Missouri Governor Won’t Add Marijuana To Special Session Agenda, Despite Push From Activists Against Legalization Ballot Initiative
The governor of Missouri has ruled out the idea of expanding a special legislative session he convened to add marijuana legalization to the agenda as a separate cannabis reform initiative is set to appear on the November ballot.
A special session focused on tax relief is scheduled to begin on September 14, and a newly formed campaign that opposes the legalization ballot measure has called on Gov. Mike Parson (R) to permit legislators to advance the issue legislatively ahead of the election, with a particular focus on a previously filed legalization bill from Rep. Ron Hicks (R).
But on Tuesday—the same day that a legislative committee is hearing testimony on the November ballot proposal—a spokesperson for the governor told The St. Louis Post-Dispatch that the top official’s call for a special session “will not be amended to include marijuana legalization.”
The governor also recently said that people who vote for the ballot measure will be “doing more for the corporations behind marijuana and for the business side of it, than you ever are for yourself.” But he’s also made false claims about the initiative, which he described as a “disaster,” such as that it is 450 pages long, when it is actually fewer than 50 pages.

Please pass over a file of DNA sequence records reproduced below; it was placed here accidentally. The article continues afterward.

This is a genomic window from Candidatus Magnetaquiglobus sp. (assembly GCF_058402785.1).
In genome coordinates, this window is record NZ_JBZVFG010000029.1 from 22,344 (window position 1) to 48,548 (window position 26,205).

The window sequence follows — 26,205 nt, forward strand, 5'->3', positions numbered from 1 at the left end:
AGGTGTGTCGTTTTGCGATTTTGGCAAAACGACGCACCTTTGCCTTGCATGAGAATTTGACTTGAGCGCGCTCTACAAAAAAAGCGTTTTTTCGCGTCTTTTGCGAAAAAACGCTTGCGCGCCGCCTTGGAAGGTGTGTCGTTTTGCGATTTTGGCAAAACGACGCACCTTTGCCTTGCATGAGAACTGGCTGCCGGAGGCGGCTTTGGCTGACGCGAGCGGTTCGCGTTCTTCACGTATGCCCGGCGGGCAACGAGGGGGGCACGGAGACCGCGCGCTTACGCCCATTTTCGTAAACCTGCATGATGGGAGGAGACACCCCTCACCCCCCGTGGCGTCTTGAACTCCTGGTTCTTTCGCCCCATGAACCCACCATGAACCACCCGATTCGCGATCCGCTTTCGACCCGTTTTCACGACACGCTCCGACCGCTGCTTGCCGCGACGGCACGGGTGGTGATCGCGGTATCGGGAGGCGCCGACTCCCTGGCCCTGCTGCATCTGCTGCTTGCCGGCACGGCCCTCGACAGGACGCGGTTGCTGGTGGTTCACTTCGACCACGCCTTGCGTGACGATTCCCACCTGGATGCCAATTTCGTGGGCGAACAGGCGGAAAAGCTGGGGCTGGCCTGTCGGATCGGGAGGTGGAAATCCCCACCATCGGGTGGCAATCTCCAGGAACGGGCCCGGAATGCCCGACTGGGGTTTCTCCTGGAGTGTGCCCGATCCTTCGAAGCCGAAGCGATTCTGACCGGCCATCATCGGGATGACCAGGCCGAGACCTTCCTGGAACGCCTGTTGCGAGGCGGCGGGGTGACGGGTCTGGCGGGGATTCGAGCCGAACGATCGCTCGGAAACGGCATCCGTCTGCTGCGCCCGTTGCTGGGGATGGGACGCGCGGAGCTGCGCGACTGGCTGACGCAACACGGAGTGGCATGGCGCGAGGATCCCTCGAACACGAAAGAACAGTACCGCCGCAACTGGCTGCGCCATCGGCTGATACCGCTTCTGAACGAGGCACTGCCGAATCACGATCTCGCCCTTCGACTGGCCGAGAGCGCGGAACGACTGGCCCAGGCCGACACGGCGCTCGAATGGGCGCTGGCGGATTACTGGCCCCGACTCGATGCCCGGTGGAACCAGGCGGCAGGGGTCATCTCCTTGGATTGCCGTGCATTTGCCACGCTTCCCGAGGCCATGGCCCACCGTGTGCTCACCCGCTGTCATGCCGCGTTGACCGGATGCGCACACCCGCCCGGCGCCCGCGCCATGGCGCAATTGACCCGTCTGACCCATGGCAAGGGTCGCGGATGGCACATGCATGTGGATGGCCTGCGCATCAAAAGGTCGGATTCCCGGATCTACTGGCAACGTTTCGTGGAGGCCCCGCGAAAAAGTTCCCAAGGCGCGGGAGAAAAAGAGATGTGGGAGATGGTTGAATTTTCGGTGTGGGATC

That notwithstanding, the lack of plans for an expanded special session is welcome news for Legal Missouri 2022, the campaign behind the cannabis ballot initiative. Critics who support legalization hoped that giving lawmakers a chance to take matters into their own hands and possibly pass an alternate reform bill would undermine the ballot measure that they view as problematic.
The “No On Amendment 3—Missouri Deserves Better” campaign is being backed by lawmakers, former Missouri lieutenant governor, legalization advocates and the director of the state chapter of Americans for Prosperity, among others.
The coalition wanted to see action on Hicks’s bill during the special session. That legislation advanced through the committee process earlier this year but never reached the House floor before the regular session adjourned.
Advocates and lawmakers are generally divided about the best path forward for legalization in the Show-Me State.
Legal Missouri 2022 has insisted that they crafted the proposed constitutional amendment in a way that wold provide a level playing field for the industry while still promoting equity by way of expungements, for example.